It’s becoming more frequent to hear news about data breaches and the exposure of sensitive information. These usually come with a tremendous monetary cost and impacts the reputation of the organizations in question. However, contrary to what people think, the most common reason for these types of events to occur aren’t sophisticated cyberattacks but rather simple storage misconfigurations and overall bad data governance.

Each organization is unique, with its own culture, processes, and requirements. Because of that, there is no standard blueprint that instructs leaders on the steps necessary to establish data management and governance practices in their organizations. However, there are data governance tools and best practices, such as foundational data governance policies, that savvy leaders know they can leverage to ease the burden of implementing data security capabilities with low operational overhead.

Data Monitoring and Automation

Establishing data security policies and guidelines that everyone in an organization should follow is a great practice that helps employees align and sets the right expectations. Still, seasoned IT leaders know that when it comes to policies and guidelines theory doesn’t always translate to practice. Modern data security needs to leverage automation and tools to make it easier to implement and ensure those policies and guidelines are actually followed in practice.

Data monitoring and automation are key modern data security capabilities that enable organizations to stay ahead of threats and proactively mitigate potential problems that arise from human errors or external attacks.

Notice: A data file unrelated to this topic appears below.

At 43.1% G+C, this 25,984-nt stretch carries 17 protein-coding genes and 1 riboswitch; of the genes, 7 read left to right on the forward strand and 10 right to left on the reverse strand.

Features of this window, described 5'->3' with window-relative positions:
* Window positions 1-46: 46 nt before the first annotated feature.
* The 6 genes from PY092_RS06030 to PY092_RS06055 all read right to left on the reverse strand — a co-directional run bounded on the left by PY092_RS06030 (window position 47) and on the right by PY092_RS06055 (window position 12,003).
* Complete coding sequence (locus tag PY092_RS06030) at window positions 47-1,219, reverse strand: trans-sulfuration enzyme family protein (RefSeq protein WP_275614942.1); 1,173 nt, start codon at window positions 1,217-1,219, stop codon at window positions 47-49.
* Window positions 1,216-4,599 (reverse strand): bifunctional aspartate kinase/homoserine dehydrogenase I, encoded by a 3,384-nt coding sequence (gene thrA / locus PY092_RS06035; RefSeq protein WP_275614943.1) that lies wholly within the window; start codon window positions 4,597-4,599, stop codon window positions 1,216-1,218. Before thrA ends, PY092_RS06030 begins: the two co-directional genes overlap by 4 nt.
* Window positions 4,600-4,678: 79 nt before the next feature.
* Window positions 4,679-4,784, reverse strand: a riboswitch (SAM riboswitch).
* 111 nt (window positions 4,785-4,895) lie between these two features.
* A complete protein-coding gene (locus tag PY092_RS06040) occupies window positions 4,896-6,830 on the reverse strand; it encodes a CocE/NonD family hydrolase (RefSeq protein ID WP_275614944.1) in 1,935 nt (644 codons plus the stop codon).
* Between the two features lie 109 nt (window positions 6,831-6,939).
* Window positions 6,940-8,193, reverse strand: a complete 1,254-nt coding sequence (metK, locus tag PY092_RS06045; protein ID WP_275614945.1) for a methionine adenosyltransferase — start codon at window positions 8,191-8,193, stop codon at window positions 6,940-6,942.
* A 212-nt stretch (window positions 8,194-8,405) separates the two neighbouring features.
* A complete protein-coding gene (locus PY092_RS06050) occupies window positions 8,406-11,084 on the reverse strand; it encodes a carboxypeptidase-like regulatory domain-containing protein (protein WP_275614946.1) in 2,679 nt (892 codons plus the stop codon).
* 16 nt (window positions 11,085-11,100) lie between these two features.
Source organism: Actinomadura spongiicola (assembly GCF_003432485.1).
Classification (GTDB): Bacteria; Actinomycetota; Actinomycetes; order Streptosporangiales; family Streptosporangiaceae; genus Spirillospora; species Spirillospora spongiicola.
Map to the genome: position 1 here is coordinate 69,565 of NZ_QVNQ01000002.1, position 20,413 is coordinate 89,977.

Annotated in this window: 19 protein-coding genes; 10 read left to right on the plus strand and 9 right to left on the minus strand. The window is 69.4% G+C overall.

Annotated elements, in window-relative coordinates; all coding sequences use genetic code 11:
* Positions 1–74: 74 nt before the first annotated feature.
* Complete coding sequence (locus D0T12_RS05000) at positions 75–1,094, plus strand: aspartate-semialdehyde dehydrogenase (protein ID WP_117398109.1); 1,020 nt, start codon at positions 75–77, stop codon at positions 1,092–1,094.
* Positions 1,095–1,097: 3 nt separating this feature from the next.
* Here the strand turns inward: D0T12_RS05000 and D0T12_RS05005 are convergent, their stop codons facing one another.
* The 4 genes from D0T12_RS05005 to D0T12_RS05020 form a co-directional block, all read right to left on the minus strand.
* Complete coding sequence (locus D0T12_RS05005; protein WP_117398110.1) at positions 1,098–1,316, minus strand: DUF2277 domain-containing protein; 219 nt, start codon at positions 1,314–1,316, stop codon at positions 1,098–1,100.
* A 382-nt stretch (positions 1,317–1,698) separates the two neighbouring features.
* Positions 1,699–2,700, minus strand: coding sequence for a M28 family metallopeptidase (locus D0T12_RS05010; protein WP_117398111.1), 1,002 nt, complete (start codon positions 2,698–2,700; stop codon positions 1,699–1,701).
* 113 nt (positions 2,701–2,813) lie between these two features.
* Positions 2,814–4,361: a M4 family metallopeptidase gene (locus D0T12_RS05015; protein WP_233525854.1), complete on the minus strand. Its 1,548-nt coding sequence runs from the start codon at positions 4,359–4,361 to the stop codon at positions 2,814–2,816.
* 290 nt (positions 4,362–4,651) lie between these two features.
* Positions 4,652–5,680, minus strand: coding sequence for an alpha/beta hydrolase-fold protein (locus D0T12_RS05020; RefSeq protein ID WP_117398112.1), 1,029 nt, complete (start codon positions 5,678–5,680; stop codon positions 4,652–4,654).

The majority of software services that organizations leverage today make it possible to easily enable out-of-the-box audit trailing and application logging. Collecting information on who did what, where, and when across an organization’s IT portfolio is now possible without significant operational oversight and costs. Naturally, this offers great potential to automate and improve an organization's data security measures.

Today, organizations can easily monitor information events and leverage tools to automate the discovery, mapping, and classification of data. Workflows can be developed to trigger in real-time and provide alerts, notifications, and immediate remediation of behaviors that deviate from the established data security policies and guidelines. A good example of this type of workflow is the automatic identification, protection, and reporting of PII (personally identifiable information) in data storage using cloud-native services.

Conclusion

While IT professionals are already familiar with concepts such as Data as a Service (DaaS) and Security as a Service (SECaaS), what the past few years have shown us is that these technologies evolved and are no longer mutually exclusive. In digital transformation and especially in software development, the tools and platforms that are capable of providing a combination of both worlds emerge as natural leaders.

NetApp products and services are a great example of a broad offering that provides out-of-the-box multiple data security capabilities. The NetApp Ransomware Protection is a comprehensive set of data-centric capabilities designed to protect your digital information using a zero-trust approach.

Mapping and classification of data, detection of anomalous user activity, access management, and rapid backups and restores are just a few examples of the many data security features offered in NetApp Ransomware Protection.

Schedule a call with us to learn more about ransomware protection and other data security capabilities NetApp solutions can offer.

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Bruno Almeida, Principal Architect & Technology Advisor

Principal Architect & Technology Advisor